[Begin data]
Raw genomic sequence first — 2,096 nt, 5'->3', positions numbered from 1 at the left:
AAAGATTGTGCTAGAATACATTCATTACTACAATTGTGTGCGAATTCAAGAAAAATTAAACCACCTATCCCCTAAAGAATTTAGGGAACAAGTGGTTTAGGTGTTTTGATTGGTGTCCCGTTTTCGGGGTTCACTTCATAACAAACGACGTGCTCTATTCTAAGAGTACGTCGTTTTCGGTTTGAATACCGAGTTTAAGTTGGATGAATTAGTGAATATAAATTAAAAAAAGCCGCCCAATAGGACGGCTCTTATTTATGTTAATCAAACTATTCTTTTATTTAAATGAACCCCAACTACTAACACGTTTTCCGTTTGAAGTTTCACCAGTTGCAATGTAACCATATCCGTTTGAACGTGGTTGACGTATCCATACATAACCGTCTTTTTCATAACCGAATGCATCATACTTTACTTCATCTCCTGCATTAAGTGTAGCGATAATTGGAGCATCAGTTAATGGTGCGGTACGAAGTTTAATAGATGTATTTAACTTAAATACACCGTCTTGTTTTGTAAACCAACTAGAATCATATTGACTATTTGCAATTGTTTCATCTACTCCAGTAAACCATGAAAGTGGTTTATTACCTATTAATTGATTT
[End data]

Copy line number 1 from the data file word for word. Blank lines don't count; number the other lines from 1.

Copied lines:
Raw genomic sequence first — 2,096 nt, 5'->3', positions numbered from 1 at the left: